Facing a possible shortfall of $10 million, Santa Barbara’s five school board members voted unanimously to try to bridge $8 million of that by imposing 10 days of unpaid leave on district teachers, administrators, and support staff. Whether they succeed or not depends on the school district’s ability to negotiate such an arrangement with the bargaining units representing employees. Negotiations have been scheduled for March 21 and 24. Boardmembers Kate Parker and Susan Christol Deacon pushed the most forcefully for furloughs — and for the largest number of furlough days — arguing that it would be better for the students and teachers alike to spread the pain evenly among as many workers as possible rather than to cut some while sparing others. Without such concessions, boardmembers agonized over the cuts they might well have to make to school health workers, librarians, and guidance counselors, all of whom have already suffered significant staffing reductions in recent years. Two years ago, the district reduced the number of guidance counselors by nine; six years ago, the board opted to eliminate all but one certificated librarian. One mother testified how the school nurse saved the day when her daughter had convulsions at school. “Her teacher was honest and told me she didn’t know what to do,” she recounted.
In the past four years, the district has been forced to trim $20 million from its budget, partly in response to declining enrollments, but mostly due to the state’s chronic budget deficit, now weighing in at $25 billion. If tax increases enacted by former governor Arnold Schwarzenegger are not put before statewide voters and approved this June, the district would find itself short by $4.6 million. And if the plan to unify Santa Barbara elementary and secondary districts — two separate legal entities — falls through, it will be out another $6 million. That’s where the $10 million comes from. By law, teachers have to be notified by April that they may not have a job the next year; support staff — clerical, administrative, and facilities — have a few more weeks. Because of this $10-million question mark, more than 200 teachers — both tenured and yearly — will get notices that they might be receiving pink slips.
The good news, to the extent there is any, is that efforts to unify the school districts — which would result in higher per-pupil reimbursements from the state — has encountered no opposition. The only question is whether the state and county bureaucracies that process such requests can mobilize quickly enough to approve the application by the June deadline. The bad news, at least from the School Board’s perspective, is that it remains doubtful that Republican leaders in the State Legislature will allow Governor Jerry Brown to place his request to extend the tax increases to state voters. A two-thirds majority is required to place such a request on the ballot, and, currently, two Republicans are required in both the Assembly and the Senate to meet that threshold. Five Republicans had been negotiating with Brown, despite threats of political reprisals from party enforcers, like Tony Strickland, who represents Santa Barbara. Boardmember Kate Parker called out Strickland by name on Tuesday, urging anyone attending or watching the School Board meeting to contact Strickland to object.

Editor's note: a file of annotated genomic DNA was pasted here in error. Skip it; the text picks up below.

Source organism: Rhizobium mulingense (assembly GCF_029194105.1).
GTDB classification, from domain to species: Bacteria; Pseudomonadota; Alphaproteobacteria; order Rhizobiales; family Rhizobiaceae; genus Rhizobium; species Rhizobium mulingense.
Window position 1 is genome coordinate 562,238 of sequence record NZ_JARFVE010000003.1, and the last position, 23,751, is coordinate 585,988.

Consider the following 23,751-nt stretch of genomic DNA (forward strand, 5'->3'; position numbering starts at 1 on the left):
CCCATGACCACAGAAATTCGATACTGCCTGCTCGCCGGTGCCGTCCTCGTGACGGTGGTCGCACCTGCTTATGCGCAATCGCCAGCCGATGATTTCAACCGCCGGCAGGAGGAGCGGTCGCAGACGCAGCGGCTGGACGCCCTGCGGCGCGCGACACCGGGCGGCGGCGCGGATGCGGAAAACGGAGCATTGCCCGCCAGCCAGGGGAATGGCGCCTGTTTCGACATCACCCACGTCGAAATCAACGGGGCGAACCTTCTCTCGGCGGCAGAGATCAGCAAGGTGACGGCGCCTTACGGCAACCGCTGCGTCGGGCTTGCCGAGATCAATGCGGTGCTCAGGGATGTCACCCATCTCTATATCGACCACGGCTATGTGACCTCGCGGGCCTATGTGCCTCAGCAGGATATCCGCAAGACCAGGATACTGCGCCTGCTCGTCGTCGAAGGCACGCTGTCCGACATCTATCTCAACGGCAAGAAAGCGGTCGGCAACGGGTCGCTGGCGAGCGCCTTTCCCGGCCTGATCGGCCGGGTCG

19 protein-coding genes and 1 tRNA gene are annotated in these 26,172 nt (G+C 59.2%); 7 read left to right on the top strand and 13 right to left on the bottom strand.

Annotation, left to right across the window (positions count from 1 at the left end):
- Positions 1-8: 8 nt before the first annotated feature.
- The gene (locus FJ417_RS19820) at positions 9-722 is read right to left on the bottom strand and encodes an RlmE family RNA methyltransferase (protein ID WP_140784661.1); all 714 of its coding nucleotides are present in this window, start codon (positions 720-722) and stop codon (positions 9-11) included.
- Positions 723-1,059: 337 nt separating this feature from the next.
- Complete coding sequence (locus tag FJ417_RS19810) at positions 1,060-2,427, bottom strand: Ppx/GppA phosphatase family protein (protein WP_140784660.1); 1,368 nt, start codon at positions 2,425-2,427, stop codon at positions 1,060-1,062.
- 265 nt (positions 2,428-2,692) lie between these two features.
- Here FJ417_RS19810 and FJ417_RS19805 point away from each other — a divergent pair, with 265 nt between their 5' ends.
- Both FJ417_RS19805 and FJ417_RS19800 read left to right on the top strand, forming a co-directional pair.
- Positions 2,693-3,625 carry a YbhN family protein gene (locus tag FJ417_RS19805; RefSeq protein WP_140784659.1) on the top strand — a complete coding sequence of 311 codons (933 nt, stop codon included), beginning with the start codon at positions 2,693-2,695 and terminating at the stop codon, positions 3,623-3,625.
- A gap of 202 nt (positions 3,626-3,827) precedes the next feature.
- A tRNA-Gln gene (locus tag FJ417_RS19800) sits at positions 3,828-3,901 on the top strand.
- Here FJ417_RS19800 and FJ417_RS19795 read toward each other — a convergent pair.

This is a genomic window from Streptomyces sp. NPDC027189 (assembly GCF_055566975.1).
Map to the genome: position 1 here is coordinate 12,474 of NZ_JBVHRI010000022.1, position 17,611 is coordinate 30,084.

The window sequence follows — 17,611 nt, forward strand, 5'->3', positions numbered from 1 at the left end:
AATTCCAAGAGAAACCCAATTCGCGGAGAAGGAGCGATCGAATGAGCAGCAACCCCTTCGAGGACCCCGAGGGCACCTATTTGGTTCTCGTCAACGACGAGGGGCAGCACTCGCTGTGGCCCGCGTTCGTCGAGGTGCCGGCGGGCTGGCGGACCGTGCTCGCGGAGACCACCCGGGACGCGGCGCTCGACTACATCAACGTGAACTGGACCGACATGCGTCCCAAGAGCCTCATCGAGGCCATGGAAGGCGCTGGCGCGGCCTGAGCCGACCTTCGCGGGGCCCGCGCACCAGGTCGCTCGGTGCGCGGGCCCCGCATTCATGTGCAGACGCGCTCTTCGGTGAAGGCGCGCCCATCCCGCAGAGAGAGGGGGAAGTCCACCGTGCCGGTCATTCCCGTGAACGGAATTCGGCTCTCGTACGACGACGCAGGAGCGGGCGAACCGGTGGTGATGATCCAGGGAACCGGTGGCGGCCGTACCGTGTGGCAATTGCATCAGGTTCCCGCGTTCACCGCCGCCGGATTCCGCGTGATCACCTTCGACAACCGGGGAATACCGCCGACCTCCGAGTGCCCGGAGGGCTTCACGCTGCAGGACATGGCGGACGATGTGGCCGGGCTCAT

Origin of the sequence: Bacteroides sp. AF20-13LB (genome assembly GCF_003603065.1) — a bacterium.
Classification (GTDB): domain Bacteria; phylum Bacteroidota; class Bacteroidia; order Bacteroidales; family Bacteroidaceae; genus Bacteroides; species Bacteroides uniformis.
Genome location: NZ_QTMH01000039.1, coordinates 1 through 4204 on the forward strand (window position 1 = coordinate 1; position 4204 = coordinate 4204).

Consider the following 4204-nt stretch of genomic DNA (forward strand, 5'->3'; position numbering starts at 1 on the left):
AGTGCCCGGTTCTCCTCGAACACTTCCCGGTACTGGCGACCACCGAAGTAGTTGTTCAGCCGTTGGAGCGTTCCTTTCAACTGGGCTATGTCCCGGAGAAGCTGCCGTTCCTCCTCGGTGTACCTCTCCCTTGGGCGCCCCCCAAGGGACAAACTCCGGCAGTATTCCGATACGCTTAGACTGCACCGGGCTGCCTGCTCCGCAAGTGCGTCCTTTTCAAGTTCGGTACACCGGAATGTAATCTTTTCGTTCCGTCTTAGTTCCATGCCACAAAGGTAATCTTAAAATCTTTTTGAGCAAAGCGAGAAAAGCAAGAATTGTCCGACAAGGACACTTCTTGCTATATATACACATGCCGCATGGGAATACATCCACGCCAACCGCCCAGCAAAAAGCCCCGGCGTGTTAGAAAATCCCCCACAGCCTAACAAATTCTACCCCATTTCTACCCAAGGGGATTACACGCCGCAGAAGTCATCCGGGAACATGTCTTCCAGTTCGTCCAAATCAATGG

What’s on the table is an intricate dance by which the school calendar is shortened by 10 days, five of which teachers currently spend on professional development and training. To make up the difference so students don’t lose actual class time, the district is proposing to add 15 minutes onto the end of every school day. From the teachers’ standpoint, this translates to a pay cut of 5.4 percent. The teachers have agreed to go without pay increases for each of the last three years. While other districts have experienced work furloughs, this would mark the first time Santa Barbara has done so.
Flying in the face of budget constraints, the board voted — in a separate action — to reinstate $95,000 in funding to keep outreach worker Ismael Huerta on the district payroll through the end of next year. Huerta works with many kids falling through the cracks and especially with those in danger of gang involvement. He was praised by parents, students, and fellow school employees for making a significant difference.